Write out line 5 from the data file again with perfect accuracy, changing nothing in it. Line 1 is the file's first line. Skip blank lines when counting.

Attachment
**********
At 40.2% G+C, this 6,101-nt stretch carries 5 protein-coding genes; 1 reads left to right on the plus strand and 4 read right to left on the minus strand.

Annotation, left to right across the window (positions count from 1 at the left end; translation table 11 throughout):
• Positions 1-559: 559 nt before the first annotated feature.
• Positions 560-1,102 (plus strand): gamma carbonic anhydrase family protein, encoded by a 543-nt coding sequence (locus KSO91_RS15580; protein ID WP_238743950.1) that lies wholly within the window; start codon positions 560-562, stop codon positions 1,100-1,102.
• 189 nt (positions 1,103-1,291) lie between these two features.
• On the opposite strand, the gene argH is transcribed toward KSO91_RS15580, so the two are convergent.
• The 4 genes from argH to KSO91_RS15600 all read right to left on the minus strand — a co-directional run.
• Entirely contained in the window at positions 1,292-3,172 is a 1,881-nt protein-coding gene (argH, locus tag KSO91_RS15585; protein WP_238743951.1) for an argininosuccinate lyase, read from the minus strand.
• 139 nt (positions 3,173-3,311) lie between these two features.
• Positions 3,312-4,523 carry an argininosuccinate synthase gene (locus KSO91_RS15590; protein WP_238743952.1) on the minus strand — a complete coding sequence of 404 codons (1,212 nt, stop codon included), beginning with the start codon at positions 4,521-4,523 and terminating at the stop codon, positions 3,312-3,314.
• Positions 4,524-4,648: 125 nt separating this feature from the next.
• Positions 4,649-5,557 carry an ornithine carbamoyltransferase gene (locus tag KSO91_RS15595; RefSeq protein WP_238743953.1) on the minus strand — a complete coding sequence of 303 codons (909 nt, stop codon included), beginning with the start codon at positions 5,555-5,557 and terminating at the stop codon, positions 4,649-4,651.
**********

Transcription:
• 189 nt (positions 1,103-1,291) lie between these two features.